Splittail and salmon losses at pumps could be 5 to 10 times ‘salvage’ numbers

Tracy Fish Salvage Facility

by Dan Bacher

The loss of millions of Sacramento splittail, a native minnow, and tens of thousands of Sacramento River spring-run chinook salmon continues at the state and federal water export pumps on the Sacramento-San Joaquin River Delta.

A total of 7,511,121 splittail and 25,128 salmon were “salvaged” at the state and federal pumps between May 1 and June 14, 2011 alone, according to Bureau of Reclamation data.

However, this number of fish “salvaged,” as alarming as it is, does not show the actual loss of fish in the state and federal water export facilities. The overall loss of fish species in the pumps is 5 to 10 times the “salvage” counts, according to “A Review of Delta Fish Population Losses from Pumping Operations in the Sacramento-San Joaquin River Delta,” prepared by Larry Walker Associates in January 2010 for the Sacramento Regional County Sanitation District (http://www.srcsd.com/pdf/dd/fishlosses.pdf).

The Walker Associates study cited a 1996 report by DWR and DFG concluded that for every salmon salvaged at the fish protection facilities, more than three are lost to predators or are lost through the fish screens. The report also stated that these loss rates “demonstrate a serious problem.”

“The same 1996 report stated that over a 15-year period (1979 to 1993), 110 million fish were reported to have been salvaged at Skinner Fish Facility, the fish protection facility at the SWP,” the report stated. “These salvage statistics greatly understate the total number of fish entrained, since they do not include the number of fish lost to predators or lost through the fish screens. In fact, recent estimates indicate that 5-10 times more fish are lost than are salvaged, largely due to the high predation losses in and around water project facilities.”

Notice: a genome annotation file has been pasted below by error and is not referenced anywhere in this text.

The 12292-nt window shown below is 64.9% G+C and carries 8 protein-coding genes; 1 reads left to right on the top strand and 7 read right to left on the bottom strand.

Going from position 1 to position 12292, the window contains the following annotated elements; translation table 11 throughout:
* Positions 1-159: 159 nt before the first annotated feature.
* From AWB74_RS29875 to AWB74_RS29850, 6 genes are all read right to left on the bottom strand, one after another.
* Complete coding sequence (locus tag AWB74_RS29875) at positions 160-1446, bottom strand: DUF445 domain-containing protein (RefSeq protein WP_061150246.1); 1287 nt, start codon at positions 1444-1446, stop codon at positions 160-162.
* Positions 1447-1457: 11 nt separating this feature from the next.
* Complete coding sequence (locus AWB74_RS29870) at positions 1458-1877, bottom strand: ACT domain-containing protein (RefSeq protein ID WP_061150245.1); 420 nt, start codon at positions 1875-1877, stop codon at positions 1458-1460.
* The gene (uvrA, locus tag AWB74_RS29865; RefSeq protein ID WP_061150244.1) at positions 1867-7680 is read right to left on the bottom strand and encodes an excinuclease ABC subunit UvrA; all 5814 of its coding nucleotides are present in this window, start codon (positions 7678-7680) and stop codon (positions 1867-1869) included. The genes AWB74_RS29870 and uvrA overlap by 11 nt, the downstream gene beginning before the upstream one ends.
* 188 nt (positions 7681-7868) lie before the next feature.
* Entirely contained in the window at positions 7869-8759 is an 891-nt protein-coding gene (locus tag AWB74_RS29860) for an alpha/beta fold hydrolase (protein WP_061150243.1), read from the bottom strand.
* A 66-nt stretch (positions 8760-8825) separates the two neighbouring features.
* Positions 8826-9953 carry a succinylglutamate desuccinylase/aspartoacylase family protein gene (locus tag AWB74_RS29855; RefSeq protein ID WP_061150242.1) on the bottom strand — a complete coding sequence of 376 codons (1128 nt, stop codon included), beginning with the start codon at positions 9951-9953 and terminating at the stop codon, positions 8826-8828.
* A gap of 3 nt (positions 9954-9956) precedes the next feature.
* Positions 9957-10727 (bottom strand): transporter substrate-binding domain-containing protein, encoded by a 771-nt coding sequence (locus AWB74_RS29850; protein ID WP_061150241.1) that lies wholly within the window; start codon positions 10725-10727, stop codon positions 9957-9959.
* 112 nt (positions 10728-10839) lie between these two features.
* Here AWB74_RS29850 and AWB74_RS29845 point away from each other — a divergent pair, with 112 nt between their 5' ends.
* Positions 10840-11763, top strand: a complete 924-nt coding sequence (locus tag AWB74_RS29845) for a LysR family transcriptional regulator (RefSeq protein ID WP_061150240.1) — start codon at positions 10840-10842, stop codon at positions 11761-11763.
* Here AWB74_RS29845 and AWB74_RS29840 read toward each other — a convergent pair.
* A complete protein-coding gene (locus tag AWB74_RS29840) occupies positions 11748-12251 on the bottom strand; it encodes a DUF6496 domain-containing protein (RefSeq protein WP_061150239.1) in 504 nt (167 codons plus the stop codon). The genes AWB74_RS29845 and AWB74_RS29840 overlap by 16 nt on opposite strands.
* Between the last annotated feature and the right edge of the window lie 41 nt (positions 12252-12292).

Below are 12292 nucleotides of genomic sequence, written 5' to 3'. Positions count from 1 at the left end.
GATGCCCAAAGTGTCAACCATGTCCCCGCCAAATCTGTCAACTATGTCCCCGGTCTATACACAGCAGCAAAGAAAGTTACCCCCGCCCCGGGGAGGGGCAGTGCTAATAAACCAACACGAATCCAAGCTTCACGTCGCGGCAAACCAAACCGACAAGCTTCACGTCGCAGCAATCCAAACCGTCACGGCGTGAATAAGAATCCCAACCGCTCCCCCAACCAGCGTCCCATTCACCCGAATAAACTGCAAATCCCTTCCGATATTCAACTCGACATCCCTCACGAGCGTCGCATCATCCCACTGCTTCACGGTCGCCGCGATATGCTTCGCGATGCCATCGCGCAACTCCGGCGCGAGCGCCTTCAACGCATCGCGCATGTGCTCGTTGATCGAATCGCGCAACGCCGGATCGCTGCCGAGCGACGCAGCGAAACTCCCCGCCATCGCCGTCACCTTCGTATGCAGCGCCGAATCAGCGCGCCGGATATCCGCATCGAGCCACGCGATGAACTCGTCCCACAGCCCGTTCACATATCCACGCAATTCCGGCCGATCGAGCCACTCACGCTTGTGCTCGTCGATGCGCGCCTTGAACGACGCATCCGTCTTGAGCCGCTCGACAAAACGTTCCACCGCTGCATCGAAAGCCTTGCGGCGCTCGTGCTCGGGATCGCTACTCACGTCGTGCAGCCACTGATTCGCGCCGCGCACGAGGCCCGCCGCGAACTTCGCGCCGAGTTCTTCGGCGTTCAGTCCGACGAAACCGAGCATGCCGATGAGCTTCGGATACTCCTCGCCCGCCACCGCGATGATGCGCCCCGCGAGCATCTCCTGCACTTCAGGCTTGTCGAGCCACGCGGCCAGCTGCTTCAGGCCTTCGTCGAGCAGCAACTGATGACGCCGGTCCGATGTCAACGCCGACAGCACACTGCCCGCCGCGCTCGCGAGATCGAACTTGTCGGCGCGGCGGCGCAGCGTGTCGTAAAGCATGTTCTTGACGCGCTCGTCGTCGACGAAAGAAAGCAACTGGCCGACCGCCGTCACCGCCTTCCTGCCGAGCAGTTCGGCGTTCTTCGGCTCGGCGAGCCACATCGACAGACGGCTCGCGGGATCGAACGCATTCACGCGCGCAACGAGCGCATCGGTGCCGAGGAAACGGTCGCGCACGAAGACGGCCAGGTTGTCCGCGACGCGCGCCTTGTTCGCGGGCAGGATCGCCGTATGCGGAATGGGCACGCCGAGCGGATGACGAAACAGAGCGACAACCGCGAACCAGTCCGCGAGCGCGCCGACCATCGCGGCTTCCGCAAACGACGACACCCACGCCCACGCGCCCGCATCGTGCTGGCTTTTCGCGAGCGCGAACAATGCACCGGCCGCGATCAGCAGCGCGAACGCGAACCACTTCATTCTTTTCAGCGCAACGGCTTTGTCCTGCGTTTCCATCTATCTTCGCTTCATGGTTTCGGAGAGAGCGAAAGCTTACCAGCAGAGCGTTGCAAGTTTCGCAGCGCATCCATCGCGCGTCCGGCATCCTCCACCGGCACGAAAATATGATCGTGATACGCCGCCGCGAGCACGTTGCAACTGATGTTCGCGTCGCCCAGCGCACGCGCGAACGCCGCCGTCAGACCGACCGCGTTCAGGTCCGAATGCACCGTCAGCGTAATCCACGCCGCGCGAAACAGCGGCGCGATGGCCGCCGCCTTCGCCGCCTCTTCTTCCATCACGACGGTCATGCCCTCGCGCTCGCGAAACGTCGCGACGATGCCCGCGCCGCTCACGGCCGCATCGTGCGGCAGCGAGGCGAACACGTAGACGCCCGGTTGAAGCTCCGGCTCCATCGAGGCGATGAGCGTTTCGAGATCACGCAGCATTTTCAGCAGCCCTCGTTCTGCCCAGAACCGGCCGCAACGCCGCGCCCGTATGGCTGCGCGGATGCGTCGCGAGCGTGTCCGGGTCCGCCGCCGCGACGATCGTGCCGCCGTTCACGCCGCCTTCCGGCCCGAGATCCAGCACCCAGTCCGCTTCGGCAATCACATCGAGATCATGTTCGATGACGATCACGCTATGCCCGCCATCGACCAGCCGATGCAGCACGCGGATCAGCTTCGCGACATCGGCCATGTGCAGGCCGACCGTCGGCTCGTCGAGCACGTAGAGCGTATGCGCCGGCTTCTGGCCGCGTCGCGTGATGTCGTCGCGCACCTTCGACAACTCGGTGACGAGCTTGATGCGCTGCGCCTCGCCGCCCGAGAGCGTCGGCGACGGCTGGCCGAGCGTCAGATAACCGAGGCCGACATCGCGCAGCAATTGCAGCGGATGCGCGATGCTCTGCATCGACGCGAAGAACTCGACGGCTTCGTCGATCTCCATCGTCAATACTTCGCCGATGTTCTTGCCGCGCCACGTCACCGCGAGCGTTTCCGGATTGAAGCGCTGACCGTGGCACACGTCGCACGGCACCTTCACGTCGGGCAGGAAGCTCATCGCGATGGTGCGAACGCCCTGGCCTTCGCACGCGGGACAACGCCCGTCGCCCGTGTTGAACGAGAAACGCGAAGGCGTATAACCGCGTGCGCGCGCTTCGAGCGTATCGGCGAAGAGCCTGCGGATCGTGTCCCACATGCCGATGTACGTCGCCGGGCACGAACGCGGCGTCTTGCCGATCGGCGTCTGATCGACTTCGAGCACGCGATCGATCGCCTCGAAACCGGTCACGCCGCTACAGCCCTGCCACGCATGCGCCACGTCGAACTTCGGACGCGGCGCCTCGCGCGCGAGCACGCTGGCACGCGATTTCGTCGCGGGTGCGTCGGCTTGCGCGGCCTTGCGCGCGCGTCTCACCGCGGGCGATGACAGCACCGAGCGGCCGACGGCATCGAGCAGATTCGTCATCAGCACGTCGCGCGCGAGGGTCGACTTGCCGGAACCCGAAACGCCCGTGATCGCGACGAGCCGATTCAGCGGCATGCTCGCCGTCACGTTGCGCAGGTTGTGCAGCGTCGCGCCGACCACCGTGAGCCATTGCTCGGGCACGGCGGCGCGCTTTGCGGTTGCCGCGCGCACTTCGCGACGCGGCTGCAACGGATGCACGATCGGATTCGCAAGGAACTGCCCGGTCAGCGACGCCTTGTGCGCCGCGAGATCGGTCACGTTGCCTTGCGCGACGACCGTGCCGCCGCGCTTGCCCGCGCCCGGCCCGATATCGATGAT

In 2008, Wim Kimmerer, a prominent ecologist and Delta researcher, estimated that approximately 30 times more delta smelt are entrained than are salvaged.

“In 2008, the United States Fish and Wildlife Service (USFWS) also reported that high entrainment rates during winter months are suspected as a contributing cause of the early 1980s delta smelt decline and the pelagic organism decline or ‘POD.’ The POD refers to the record low numbers of four species of fish that occupy the open waters of the upper San Francisco Bay estuary,” the report noted.

Based on the Larry Walker Associates data, the actual numbers of juvenile splittail lost in and around the pumping facilities could have been as high as 37,555,605 to 75,111,210 during just this six week period!

Again, based on this data, as many as 125,640 to 251,280 juvenile salmon could have been lost around the pumping facilities during just this six week period!

Even if we accept the conclusion of the report by DWR and DFG that concluded that for every salmon salvaged at the fish protection facilities, more than three are lost to predators or through the fish screens, we end up with 75,384 salmon that were lost, in addition to mortality among the salvaged fish.

Of course, the word “salvage” is a euphemism, since anywhere from 90 to 95 percent of these fish are lost to predators and other factors after being returned to the Delta by truck. However, the important point is that the actual numbers of fish killed by the facilities that pump water to corporate agribusiness and southern California water agencies are much greater than the “salvage” numbers reflect.



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